Review by Richard Foster (Twitter: @rcfoster)
It was a depressingly familiar tale against Everton on Saturday and the statistics are beginning to take on a rather ominous look. This was the third time in the last four league matches at Selhurst that Palace have conceded the winning goal after the 87th minute. The problem with such a trait is that it deflates the team, undermines the confidence and gives very little chance of responding. The fact that yet another home defeat consigned Palace to the bottom three after Swansea’s remarkable win at Anfield, and confirmed the worst home record in the Premier League – having lost 73% of our home matches and eked out a paltry 7 points from 11 games – gives much food for thought.
Just one win in 16 league games does not make for happy reading, and Sam Allardyce’s expected impact has not quite materialised. With a solitary point from his first five games, it’s not exactly the return we all anticipated from the New Manager Bounce, which both Swansea and Hull have benefited from. Whilst the team look better organised in the 3-5-2 formation deployed against Everton, there was still a lack of any real threat and very few clear-cut chances. Being better drilled defensively is a good sign but it still did not deliver the required clean sheet, despite some excellent saves from Wayne Hennessey in the first half.
The game itself started well, with Christian Benteke’s header clipping the bar as the Belgian benefited from having a strike partner in Loic Remy – who showed equal amounts of understandable rustiness and undoubted class. However, when Remy was withdrawn in the second half, much of the verve was lost and Everton started to take control of the game. Yohan Cabaye – who had one of his best games of the season – was also substituted, which led to Palace surrendering the midfield battle, as the impressive pairing of Ross Barkley and Tom Davies began to dictate.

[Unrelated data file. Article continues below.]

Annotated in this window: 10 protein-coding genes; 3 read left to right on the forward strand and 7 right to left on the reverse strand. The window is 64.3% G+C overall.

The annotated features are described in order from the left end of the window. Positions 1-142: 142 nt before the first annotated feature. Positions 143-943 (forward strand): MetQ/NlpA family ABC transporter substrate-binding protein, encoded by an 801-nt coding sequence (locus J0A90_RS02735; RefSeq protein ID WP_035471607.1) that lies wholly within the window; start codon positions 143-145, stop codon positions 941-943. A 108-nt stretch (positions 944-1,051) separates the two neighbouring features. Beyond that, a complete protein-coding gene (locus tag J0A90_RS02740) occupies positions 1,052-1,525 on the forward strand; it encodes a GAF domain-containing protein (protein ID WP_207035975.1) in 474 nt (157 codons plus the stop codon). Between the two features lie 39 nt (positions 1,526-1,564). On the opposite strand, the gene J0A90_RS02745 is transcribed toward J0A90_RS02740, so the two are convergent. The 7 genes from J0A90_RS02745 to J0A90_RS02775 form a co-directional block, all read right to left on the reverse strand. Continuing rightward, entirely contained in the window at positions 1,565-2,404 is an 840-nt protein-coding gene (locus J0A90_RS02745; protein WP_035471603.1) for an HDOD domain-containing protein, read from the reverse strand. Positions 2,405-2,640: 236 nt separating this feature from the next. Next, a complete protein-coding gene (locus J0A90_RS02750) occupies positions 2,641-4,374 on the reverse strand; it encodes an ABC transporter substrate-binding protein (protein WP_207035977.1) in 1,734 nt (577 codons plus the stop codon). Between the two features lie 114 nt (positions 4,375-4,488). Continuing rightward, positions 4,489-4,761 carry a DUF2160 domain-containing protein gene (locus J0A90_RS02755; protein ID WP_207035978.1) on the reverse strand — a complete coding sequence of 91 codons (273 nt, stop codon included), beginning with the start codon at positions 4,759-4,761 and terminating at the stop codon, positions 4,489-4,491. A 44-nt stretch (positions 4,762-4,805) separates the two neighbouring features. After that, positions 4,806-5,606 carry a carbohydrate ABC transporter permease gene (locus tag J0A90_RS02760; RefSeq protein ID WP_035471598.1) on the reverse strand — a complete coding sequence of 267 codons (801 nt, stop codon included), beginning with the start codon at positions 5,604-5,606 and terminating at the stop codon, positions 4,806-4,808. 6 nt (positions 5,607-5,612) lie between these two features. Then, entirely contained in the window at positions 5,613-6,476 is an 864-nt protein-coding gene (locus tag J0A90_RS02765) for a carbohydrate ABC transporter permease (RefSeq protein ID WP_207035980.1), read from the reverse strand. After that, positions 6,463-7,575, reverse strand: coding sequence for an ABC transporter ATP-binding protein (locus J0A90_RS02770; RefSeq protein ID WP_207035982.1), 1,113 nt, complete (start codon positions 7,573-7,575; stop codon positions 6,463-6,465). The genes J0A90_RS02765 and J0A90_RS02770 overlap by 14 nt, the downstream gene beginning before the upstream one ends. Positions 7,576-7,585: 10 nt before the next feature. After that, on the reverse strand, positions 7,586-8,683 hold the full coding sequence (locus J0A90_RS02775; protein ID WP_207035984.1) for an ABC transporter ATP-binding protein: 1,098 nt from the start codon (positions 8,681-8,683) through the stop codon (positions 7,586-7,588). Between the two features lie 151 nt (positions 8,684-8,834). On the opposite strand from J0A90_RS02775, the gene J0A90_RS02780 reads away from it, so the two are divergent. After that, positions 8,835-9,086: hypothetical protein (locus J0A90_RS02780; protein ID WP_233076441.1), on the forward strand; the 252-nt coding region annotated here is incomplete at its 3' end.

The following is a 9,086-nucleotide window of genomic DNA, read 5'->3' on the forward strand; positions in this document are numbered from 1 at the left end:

Naturally, much of the post-match commentary centred on the injury to Jeffrey Schlupp, who was prone on the ground at the opposite end of the ground when Seamus Coleman eventually exploited the gap on our left hand side, to ram home the winner. Many fans complained that either the referee or Everton themselves should have halted play to allow Schlupp to be treated, but having rolled back on to the pitch there was less of a case. What was incontrovertible however was that Coleman was marginally offside when Davies played the ball to him but yet again Palace were at the wrong end of the decision – another bugbear of this difficult season.
On the balance of play Everton just about deserved their victory, but a draw would not have been out of the question until that late lapse. On the positive side, Schlupp had an impressive full debut showing that his pace will be an asset; Joel Ward fitted into the role of wing back with an accomplished performance; and as mentioned earlier, the French duo of Remy and Cabaye did well. Unfortunately, we have reached the stage of the season when results matter more than the level of performance and without a significant change in direction, relegation looms horribly large.